State of knowledge report
Environment Australia, 2001
ISBN 0 6425 4739 4
|Synonyms:||TDI, toluene diisocyanate; 2,4 diisocyanatotoluene; isocyanic acid; methylphenylene ester; 2,4-diisocyanatotoluene, 2,4-tolylene diisocyanate, cresorcinol diisocyanate; 4-methy-1,3-phenylene diisocyanate; toluene 2,4-diisocyanate.|
2,4-Toluene diisocyanate (TDI) is a clear to pale yellow liquid with a sharp pungent odour.
Melting point: 12.5–13.5°C
Boiling point: 251°C
Specific gravity: 1.225
Vapour pressure: 6
TDI reacts with water, releasing carbon dioxide. It reacts (sometimes violently) with acids, bases, and alcohols.
TDI is used to manufacture polyurethane products. These are found in the form of coatings, sprays, insulation materials, polyurethane coated fabrics and (the largest application) foam cushioning. It is often used in combination with its isomer, 2,6-TDI (CAS number 91-08-7).
Industrial emissions to air (especially companies producing the materials listed above) or spills.
Diffuse sources, and point sources included in aggregated emissions data
Emission to air (by outgassing) from products containing TDI.
There are no known or expected natural sources of TDI emissions.
There are no significant mobile emission sources.
Consumer products that may contain toluene-2,4-diisocyanate
Products include polyurethane coatings, cement sealers, polyurethane mastic sealants, and polyurethane cushions and pads. Very low emissions of TDI have been infrequently detected from cushions.
How might I be exposed to TDI?
Exposure to TDI can occur in workplaces manufacturing TDI or using TDI in production, or in the environment following releases to the air. Consumers can be contaminated when they misuse certain polyurethane coatings, sealers, polyurethane foam kits, or sealants. Exposure can occur through skin contact and also from working with TDI or misusing consumer products containing TDI.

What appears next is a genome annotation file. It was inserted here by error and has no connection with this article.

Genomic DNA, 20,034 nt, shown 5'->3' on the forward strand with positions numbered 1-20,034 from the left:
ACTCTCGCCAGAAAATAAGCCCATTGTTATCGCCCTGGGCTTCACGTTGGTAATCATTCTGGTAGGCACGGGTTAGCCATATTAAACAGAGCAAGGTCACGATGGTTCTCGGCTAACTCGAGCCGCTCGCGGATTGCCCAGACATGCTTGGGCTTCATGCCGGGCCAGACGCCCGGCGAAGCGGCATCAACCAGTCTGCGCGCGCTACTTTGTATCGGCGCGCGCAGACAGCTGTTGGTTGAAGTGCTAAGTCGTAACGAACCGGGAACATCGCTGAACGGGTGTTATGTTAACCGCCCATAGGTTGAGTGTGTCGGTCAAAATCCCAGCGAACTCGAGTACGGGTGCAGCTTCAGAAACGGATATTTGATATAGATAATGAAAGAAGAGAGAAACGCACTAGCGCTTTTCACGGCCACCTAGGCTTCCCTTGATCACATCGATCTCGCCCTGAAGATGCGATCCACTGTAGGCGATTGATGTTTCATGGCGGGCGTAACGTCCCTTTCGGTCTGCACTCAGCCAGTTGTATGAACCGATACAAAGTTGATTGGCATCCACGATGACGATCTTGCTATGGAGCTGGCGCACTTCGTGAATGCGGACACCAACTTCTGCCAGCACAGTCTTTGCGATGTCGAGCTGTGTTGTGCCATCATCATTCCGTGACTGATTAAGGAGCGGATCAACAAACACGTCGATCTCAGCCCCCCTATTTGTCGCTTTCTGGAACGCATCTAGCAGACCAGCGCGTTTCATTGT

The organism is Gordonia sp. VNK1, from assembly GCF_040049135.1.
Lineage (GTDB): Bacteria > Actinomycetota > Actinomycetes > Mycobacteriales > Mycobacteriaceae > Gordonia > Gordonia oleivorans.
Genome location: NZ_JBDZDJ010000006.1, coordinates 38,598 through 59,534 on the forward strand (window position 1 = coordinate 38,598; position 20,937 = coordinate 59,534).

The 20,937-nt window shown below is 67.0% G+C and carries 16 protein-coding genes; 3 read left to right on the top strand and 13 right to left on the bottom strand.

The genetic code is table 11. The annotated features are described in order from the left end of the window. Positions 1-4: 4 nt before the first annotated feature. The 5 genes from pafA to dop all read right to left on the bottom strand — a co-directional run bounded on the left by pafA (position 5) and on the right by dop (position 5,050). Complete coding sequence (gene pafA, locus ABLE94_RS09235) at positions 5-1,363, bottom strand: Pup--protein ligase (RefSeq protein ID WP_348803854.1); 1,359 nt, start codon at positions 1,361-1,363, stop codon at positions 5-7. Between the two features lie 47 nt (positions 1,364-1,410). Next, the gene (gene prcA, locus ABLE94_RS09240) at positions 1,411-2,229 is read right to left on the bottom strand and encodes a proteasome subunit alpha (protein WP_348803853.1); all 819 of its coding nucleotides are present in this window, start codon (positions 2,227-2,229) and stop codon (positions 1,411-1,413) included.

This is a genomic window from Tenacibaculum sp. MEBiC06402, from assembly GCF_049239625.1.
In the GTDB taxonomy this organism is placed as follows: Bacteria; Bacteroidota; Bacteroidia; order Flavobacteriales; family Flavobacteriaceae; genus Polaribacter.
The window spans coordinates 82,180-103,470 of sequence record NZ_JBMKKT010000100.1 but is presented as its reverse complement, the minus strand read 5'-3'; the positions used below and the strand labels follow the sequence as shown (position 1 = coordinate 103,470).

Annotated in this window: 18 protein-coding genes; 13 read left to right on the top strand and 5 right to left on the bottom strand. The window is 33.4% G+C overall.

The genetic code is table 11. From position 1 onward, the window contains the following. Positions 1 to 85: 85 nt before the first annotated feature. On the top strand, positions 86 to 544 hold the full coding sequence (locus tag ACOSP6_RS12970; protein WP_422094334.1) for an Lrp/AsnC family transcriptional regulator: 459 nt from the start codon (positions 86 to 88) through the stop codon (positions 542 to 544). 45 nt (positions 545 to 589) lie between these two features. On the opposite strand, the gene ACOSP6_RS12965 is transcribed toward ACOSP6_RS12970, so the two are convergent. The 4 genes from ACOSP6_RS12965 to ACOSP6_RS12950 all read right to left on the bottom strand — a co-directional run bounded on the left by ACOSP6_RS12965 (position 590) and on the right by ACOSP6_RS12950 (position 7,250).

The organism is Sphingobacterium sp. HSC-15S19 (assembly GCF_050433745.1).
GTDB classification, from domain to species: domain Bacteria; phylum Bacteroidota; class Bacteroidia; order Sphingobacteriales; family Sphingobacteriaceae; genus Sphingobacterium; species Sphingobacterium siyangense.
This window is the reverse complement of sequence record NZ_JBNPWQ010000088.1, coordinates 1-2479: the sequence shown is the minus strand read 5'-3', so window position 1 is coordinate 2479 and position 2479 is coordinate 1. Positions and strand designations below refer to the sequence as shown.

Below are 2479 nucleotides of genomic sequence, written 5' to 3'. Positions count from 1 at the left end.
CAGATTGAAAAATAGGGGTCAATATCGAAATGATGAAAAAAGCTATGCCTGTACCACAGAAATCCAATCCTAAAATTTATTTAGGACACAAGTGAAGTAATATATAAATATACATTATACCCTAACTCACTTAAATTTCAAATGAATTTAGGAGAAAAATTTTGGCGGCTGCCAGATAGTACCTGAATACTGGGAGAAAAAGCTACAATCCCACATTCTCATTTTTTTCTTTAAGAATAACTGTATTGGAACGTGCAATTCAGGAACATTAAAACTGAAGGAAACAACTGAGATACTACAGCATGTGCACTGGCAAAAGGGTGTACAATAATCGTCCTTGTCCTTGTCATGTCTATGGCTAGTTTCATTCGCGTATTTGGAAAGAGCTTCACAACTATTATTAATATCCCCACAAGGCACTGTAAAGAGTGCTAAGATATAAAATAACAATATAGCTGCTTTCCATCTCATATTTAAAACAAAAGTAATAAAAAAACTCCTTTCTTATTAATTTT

By what pathways might TDI enter my body?
TDI can be breathed in if there has been a commercial discharge or a spill, or the misuse of consumer products containing TDI.
National Occupational Health and Safety Commission (NOHSC):
- TWA (eight-hour time weighted average) exposure limit in the workplace: 0.02 mg/m³.
- STEL (short-term exposure limit) (15 minutes): 0.07 mg/m³.
TDI is listed as a sensitiser. Under the National Model Regulations for the Control of Workplace Hazardous Substances, isocyanates require health surveillance.
A concentration 10–20 times the level of the exposure standard would be needed before TDI could be detected by its odour.
What effect might TDI have on my health?
TDI is irritating to the eyes, respiratory system and skin; it is toxic from both short-term and long-term exposures. Single large inhaled doses can cause severe irritation of the respiratory, gastrointestinal and central nervous systems. High levels can cause build-up of fluids in the lungs, which could lead to death. Exposure can cause lung allergy, after which future low-level exposures can trigger shortness of breath.
Long-term exposures (chronic exposures) have resulted in significant decreases in lung function in workers, in asthma-like reactions, and in effects on the liver, blood and kidneys. The International Agency for Research on Cancer has classified TDI as a 'possible human carcinogen'.
TDI reacts quickly with water and other photochemically produced materials, so most of it will be out of the atmosphere in less than two days.
TDI quickly reacts with water, so it will not accumulate in the environment.
There are no national guidelines.
What effect might TDI have on the environment?
TDI has slight acute (short-term) toxicity to aquatic life and high acute toxicity to birds. There is not enough information to predict or evaluate the long-term effects of TDI on plants and animals.
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